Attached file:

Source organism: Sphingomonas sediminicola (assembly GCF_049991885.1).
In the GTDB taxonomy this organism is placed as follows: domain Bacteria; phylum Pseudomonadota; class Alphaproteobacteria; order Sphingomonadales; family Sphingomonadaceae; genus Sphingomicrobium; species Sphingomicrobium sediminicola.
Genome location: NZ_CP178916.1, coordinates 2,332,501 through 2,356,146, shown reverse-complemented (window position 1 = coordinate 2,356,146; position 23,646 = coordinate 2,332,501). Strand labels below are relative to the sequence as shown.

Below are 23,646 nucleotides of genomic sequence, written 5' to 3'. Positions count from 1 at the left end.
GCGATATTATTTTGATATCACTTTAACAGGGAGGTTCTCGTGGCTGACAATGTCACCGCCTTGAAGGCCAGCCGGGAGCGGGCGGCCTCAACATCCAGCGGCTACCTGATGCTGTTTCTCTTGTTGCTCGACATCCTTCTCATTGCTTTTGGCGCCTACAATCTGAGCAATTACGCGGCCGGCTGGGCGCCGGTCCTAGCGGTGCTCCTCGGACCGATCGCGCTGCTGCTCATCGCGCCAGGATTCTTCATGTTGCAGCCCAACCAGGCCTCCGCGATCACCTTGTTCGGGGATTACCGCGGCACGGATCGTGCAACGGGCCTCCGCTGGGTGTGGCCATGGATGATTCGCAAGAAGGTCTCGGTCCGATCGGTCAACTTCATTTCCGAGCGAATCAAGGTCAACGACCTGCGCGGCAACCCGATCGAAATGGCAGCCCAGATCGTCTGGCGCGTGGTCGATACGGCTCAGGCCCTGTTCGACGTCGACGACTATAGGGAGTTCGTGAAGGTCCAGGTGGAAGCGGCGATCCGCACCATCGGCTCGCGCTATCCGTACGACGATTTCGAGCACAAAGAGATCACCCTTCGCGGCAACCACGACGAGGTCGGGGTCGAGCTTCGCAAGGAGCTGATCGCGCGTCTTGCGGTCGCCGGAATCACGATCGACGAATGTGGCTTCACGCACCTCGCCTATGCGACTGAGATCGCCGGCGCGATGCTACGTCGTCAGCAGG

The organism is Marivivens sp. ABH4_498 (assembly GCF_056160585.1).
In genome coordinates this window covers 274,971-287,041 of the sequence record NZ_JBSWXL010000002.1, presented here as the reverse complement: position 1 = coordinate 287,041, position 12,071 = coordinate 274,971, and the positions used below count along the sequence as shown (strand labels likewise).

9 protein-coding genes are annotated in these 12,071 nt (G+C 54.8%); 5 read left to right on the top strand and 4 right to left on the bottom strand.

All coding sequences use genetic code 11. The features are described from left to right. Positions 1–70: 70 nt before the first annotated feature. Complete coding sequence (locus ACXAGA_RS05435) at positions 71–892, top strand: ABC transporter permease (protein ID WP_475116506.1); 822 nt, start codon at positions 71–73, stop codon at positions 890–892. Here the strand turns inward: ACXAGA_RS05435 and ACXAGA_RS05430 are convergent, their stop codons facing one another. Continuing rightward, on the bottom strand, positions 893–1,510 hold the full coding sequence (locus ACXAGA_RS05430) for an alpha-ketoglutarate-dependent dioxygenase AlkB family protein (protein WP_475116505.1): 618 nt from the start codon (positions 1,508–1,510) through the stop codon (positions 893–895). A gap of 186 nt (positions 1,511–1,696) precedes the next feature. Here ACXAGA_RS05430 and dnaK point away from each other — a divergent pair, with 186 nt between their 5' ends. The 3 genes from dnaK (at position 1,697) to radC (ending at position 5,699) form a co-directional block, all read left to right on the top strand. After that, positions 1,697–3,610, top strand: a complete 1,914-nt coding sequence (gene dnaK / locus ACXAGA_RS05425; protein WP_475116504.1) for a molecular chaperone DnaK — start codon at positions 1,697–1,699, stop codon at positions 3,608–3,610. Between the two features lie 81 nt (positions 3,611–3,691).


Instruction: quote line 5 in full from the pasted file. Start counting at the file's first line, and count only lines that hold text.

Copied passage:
GCGATATTATTTTGATATCACTTTAACAGGGAGGTTCTCGTGGCTGACAATGTCACCGCCTTGAAGGCCAGCCGGGAGCGGGCGGCCTCAACATCCAGCGGCTACCTGATGCTGTTTCTCTTGTTGCTCGACATCCTTCTCATTGCTTTTGGCGCCTACAATCTGAGCAATTACGCGGCCGGCTGGGCGCCGGTCCTAGCGGTGCTCCTCGGACCGATCGCGCTGCTGCTCATCGCGCCAGGATTCTTCATGTTGCAGCCCAACCAGGCCTCCGCGATCACCTTGTTCGGGGATTACCGCGGCACGGATCGTGCAACGGGCCTCCGCTGGGTGTGGCCATGGATGATTCGCAAGAAGGTCTCGGTCCGATCGGTCAACTTCATTTCCGAGCGAATCAAGGTCAACGACCTGCGCGGCAACCCGATCGAAATGGCAGCCCAGATCGTCTGGCGCGTGGTCGATACGGCTCAGGCCCTGTTCGACGTCGACGACTATAGGGAGTTCGTGAAGGTCCAGGTGGAAGCGGCGATCCGCACCATCGGCTCGCGCTATCCGTACGACGATTTCGAGCACAAAGAGATCACCCTTCGCGGCAACCACGACGAGGTCGGGGTCGAGCTTCGCAAGGAGCTGATCGCGCGTCTTGCGGTCGCCGGAATCACGATCGACGAATGTGGCTTCACGCACCTCGCCTATGCGACTGAGATCGCCGGCGCGATGCTACGTCGTCAGCAGG